Part of the book: Understanding HIV/AIDS Management and Care
The chemokine receptor 5 (CCR5) serves as a co-receptor for the human immunodeficiency virus-1 (HIV-1) that facilitates viral entry into cells. Individuals who are homozygous for a 32 bp deletion of the CCR5 gene are resistant to infection, while for heterozygote carriers their HIV disease progression is delayed. To understand the variable HIV-1 disease course that still exists among rare carriers of this deletion, studies have focused on polymorphisms of the CCR5 gene. Nine different CCR5 human haplotypes (HH) were defined as HHA, HHB, HHC, HHD, HHE, (HHF*1 and HHF*2), and (HHG*1 and HHG*2). Less is known about the effect of these polymorphisms during combined antiretroviral treatment (cART) as the influence of the CCR5 haplotypes on the treatment outcome was not studied extensively. We have reported four novel indels and two new polymorphisms from one ethnic adult Omani population in the 5′UTR of the CCR5 gene. Genetic diversity of the CCR5 haplotypes among acquired immunodeficiency syndrome (AIDS) patients receiving cART and healthy people is discussed. Our results demonstrated the importance of genetic diversity in the CCR5 gene and clearly indicate the importance of understanding the pattern of genetic diversity and its implications for better understanding AIDS.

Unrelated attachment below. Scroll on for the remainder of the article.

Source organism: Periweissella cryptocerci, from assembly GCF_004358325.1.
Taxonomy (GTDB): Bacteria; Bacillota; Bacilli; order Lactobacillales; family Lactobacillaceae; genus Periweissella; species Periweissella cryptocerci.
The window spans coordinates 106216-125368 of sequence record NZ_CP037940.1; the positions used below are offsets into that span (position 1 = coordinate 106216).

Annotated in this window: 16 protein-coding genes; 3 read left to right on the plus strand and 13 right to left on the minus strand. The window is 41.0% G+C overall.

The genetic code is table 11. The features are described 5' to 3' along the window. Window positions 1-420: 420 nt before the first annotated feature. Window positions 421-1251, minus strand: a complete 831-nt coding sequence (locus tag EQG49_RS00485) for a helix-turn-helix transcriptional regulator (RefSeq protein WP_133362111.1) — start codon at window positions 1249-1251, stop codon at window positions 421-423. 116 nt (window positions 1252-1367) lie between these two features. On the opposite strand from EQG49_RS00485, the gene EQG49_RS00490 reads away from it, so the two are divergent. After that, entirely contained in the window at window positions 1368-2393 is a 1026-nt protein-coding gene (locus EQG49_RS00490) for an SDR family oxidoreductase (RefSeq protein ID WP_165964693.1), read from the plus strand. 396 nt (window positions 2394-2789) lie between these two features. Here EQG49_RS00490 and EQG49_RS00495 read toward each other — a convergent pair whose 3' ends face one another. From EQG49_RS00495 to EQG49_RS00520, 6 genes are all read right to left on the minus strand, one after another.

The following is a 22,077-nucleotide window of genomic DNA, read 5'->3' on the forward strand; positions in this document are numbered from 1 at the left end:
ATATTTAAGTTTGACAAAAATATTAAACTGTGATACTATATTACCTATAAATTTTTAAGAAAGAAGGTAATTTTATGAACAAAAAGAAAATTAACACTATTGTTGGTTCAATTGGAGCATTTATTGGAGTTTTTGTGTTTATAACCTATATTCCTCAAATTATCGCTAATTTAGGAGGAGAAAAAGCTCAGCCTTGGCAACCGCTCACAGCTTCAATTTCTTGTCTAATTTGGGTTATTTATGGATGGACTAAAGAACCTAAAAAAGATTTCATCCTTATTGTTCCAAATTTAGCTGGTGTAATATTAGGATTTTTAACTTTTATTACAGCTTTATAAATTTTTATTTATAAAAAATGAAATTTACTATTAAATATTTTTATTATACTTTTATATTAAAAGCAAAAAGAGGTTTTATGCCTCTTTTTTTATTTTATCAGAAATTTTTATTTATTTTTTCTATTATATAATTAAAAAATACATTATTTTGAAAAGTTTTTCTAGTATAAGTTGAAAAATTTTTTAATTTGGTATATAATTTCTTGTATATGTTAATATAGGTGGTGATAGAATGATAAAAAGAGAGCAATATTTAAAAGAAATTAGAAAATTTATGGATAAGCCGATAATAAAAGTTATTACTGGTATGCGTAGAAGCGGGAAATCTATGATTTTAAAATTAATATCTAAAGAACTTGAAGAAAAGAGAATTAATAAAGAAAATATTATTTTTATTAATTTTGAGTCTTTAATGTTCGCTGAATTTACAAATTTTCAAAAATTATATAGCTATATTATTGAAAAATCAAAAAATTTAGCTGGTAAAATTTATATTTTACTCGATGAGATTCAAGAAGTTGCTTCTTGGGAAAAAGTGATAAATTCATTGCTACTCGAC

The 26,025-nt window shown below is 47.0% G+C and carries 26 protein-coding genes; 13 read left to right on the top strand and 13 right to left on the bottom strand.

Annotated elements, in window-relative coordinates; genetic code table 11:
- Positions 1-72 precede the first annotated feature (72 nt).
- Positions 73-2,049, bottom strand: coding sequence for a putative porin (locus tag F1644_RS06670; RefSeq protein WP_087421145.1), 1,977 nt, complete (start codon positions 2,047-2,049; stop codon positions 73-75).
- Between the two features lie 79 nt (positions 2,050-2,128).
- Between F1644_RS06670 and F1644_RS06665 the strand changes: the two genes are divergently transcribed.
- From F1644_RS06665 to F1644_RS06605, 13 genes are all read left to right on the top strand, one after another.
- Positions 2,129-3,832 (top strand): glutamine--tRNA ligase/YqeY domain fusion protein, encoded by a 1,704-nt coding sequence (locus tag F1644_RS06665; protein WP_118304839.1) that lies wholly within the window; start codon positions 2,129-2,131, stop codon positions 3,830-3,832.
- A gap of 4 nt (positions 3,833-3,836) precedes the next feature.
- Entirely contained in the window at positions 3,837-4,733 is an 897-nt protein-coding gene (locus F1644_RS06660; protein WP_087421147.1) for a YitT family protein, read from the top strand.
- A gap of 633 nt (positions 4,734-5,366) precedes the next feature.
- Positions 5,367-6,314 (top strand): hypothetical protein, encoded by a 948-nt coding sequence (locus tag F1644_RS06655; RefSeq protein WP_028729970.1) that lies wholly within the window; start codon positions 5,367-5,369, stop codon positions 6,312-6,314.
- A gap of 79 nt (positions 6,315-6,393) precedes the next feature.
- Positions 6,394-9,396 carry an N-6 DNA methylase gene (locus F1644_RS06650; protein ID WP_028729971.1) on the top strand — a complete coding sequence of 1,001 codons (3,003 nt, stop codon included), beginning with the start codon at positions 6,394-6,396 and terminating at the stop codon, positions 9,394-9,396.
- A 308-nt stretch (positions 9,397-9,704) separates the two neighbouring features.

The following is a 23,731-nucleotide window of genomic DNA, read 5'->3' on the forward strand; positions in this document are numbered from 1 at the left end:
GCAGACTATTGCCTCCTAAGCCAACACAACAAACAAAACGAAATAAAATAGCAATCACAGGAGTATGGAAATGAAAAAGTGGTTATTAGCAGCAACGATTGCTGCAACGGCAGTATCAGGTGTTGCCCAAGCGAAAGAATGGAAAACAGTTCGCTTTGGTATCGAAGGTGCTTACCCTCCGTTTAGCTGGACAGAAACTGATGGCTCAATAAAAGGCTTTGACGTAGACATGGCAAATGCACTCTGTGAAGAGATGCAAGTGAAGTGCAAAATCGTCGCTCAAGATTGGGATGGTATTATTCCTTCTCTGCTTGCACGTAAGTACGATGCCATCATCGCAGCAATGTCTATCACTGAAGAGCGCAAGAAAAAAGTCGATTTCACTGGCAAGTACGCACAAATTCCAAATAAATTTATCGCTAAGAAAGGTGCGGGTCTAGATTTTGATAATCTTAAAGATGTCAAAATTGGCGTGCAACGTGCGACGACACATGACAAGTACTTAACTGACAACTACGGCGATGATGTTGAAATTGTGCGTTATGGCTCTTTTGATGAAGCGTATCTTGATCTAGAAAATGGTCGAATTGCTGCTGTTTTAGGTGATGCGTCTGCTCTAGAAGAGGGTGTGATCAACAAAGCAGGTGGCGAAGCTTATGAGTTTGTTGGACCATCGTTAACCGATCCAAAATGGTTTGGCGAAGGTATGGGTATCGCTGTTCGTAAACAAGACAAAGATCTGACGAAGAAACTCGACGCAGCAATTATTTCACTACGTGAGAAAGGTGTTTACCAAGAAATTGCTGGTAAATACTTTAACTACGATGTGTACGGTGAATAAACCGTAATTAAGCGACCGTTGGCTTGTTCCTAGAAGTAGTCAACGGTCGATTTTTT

Part of the book: Genetic Diversity